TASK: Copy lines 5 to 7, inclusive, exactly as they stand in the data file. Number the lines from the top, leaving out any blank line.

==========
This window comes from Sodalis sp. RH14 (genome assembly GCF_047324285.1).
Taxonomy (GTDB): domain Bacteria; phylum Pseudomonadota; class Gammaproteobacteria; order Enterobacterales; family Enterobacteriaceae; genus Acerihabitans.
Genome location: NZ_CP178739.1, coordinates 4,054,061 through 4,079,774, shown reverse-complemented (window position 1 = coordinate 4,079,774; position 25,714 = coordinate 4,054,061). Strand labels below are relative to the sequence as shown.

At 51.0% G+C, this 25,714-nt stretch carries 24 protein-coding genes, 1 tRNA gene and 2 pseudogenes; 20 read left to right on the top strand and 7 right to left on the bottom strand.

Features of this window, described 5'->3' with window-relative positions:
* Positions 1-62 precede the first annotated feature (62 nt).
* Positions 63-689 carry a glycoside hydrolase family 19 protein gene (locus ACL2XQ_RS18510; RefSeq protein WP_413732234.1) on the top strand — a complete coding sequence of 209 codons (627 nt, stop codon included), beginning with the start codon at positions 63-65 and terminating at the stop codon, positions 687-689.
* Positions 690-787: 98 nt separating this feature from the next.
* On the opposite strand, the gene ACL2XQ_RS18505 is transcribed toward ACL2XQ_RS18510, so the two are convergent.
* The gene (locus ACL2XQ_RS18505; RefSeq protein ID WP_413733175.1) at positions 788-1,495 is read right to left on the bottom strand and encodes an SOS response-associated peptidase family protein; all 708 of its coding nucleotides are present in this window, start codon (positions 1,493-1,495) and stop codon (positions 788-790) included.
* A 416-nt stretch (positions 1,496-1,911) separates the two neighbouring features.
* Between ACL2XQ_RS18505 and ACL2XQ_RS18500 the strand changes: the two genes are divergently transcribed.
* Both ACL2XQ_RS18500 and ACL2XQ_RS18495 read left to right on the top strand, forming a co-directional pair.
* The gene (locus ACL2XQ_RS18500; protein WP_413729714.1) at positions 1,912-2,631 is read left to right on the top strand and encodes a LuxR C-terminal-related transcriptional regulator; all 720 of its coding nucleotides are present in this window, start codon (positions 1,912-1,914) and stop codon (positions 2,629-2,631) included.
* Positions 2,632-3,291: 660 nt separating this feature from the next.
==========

Features of this window, described 5'->3' with window-relative positions:
* Positions 1-62 precede the first annotated feature (62 nt).
* Positions 63-689 carry a glycoside hydrolase family 19 protein gene (locus ACL2XQ_RS18510; RefSeq protein WP_413732234.1) on the top strand — a complete coding sequence of 209 codons (627 nt, stop codon included), beginning with the start codon at positions 63-65 and terminating at the stop codon, positions 687-689.